RSCM Membership Conference

Straight after school on Friday I headed to Derby with my Mum. I was delighted to have been invited to attend the RSCM Membership Conference which I was thrilled to do as a RSCM Pipeline Organ Scholar. Of course, no self respecting organ Scholar would visit a new city without asking the Director of Music at the Cathedral if they might play the organ. I was thrilled Alexander Binns had said yes, and so our first stop was there, where I played the Compton organ.

Alexander said it wasn’t in the best state of repair. Part of the charm had to be working out whether stops (which are lit) are on or not!

On Saturday, we headed to Derby High School for the conference. We were met and given our lanyards and programme for the day. I felt honoured to be referred to as ‘Special Guest’.

Before the conference started and while setting up continued, I had a quick run through of Paean on the Makin Organ, with Miles Quick assisting in settings. People started to arrive and there was a really positive atmosphere in the lobby as they gathered. Coffee provided Sacred Bean went down well as did the RSCM music stall with some amazing bargains (also available on their website).

We gathered in the main hall and following some introductions and information about how the day would run, members sang together, prayed and I then played. It was a real honour and with great pride that I did so.

Derby High School was a superb venue, everything was under one roof with easy access between the sessions. The first one I took part in was ‘Lift up your voice’. Led by Miles, there were tips and ideas as to how to help congregations with limited resources to make music and sing. We looked at Taize worship, and the Peruvian Gloria as examples of following a leader, but also how a tambourine or violin could help bring something extra. I’d been asked to ‘help out’ on the piano, simple one handed chords adding a bit of depth.

Other choices for this session were vocal training techniques, the transforming the power of music and Sibelius tuition.

The second session I was free to choose and picked ‘The Reluctant Leader’ with Rosemary Field. During this session we discussed ways to feel more confident in directing singers, choir and/or congregation. We looked at how to give instructions with facial expressions, hands or both and how to feel the rhythm and conduct. I was asked to try my skills, but declined, but it was great to see others do it and I certainly picked up some tips.

Other choices for this session were Let’s make an arrangement, Voice for Life and Inspiring Music in Worship.

It was time for lunch and it was an opportunity for me to inform people about the Pipeline Scholarship and how it works. It also allowed for a little shopping!

The afternoon session I’d been asked to attend was the Organ Workshop led by Rosemary again. I’d taken some music just in case, but there were plenty of volunteers to try out their hymn playing. We had a discussion about changing stops during a verse, introductions being different to the first verse, speed, rests, pedal use and more. It was a really useful session with lots of ideas shared.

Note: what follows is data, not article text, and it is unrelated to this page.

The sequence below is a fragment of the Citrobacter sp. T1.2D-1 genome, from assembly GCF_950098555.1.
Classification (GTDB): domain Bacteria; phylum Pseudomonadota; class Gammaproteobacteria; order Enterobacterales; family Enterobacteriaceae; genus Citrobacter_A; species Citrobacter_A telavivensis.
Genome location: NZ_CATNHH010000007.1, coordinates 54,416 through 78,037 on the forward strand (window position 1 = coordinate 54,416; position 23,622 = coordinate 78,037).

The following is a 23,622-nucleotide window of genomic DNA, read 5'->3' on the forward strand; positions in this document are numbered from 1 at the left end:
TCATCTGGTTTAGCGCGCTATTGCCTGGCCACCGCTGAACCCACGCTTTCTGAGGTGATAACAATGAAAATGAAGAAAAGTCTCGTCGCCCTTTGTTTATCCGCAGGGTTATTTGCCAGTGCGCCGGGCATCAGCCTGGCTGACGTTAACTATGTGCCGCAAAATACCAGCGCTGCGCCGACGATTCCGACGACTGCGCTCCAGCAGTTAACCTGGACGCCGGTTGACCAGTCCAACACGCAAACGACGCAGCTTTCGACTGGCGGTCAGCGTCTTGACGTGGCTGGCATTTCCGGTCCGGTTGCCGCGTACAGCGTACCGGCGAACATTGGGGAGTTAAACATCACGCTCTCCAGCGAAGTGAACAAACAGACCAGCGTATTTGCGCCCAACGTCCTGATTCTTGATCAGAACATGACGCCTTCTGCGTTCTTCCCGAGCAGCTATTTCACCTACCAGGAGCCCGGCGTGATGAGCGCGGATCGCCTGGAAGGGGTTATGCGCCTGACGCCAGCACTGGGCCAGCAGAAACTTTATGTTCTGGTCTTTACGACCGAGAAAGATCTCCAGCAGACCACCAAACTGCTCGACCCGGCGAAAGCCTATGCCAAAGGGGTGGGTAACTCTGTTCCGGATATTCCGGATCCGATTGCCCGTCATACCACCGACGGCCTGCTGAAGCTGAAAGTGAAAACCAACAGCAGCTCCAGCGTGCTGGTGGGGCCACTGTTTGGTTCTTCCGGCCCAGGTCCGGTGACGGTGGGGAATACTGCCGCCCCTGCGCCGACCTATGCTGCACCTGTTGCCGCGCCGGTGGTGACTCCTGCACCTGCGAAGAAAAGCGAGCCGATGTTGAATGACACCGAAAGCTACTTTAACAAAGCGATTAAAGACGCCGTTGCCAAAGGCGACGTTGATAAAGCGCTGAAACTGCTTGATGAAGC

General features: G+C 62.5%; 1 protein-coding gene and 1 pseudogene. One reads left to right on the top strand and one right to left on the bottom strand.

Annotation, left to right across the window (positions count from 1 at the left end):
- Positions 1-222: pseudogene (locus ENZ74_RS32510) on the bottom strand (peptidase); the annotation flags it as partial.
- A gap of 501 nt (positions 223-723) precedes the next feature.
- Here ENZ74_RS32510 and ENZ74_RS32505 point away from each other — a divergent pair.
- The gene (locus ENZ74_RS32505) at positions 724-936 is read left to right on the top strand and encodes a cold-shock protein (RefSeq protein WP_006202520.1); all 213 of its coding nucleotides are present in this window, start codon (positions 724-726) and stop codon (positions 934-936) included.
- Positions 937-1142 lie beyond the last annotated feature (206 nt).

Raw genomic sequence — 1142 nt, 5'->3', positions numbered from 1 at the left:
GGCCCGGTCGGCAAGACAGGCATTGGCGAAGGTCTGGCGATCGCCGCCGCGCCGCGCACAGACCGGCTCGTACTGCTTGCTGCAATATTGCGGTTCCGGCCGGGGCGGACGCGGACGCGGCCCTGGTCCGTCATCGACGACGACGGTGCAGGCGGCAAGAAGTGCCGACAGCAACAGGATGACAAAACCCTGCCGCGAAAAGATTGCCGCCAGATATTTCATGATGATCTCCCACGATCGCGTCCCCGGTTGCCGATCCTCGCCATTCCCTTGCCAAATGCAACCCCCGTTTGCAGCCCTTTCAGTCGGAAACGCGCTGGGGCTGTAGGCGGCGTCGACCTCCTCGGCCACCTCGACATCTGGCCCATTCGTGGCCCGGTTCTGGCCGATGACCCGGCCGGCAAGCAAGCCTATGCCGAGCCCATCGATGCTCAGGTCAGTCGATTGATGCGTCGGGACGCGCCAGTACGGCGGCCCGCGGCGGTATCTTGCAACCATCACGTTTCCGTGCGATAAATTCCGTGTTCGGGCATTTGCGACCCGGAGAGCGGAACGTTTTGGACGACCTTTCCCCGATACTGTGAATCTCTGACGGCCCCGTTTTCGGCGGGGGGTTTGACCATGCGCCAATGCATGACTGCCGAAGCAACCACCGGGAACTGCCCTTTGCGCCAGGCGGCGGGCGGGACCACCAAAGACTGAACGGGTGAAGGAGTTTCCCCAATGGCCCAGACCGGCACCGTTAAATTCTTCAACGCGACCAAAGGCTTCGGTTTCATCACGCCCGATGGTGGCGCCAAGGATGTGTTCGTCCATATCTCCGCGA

The other sessions here were Voice for Life, Help build understanding between clergy and musicians and Pathways to growth.

With everyone back in the main hall we enjoyed Great Sacred Music led by Rev Dr Sam Wells and some of the music team from St Martin in the Fields including the DoM Andrew Earis. The singing was sensational and really brought home how much music is for all, no matter it’s origin. It was a rich and varied programme.

Finally we ended with an Act of Worship led by Noel Tredinnick and the All Souls Orchestra. They played with Hugh Morris (I was lucky enough to page turn for him!). Again, they brought so much together, different styles of music working together but equally they could work on their own depending on the setting and music choices.

In addition to those I’ve mentioned, Adrian Lucas, Andrew Morgan, Andy Bodkin, Helen Bent, Tim Ruffer and The Very Revd Dr John Hall were there (I hope I’ve not missed anyone), all supported by the brilliant RSCM staff team (who didn’t stop all day). It really was a fantastic day. Someone said, ‘It feels like the RSCM is going in a new direction with real purpose‘. Perhaps I’ve not been involved long enough to know the old direction, but the positivity of the conference made me very proud to be a member of the RSCM, proud to be a Pipeline Organ Scholar and proud that I have chosen church music to be such an important part of my life.

Thank you so much RSCM for having me!


  1. A very very interesting article Anna. I’ve not had a chance to catch up on your blog for a while but what a fantastic behind the scenes peep into the life of an Organ Scholar! The cathedral in Derby looks nice and fresh, seen it a lot as I’m only 70km or so from there but never been in. And the Organ sounds good too. Compton made quite a lot of models for town halls in the northern UK so it isn’t surprising the ‘theatre organ’ sound there!


  2. Anna What an honour to have been selected in this way for such a prestige occasion. You clearly lived up to your billing as “Special Guest” Very well done. I am so glad that you were able to attend a session on leading. One forgets that Organ Scholars often to as much of this as they do playing


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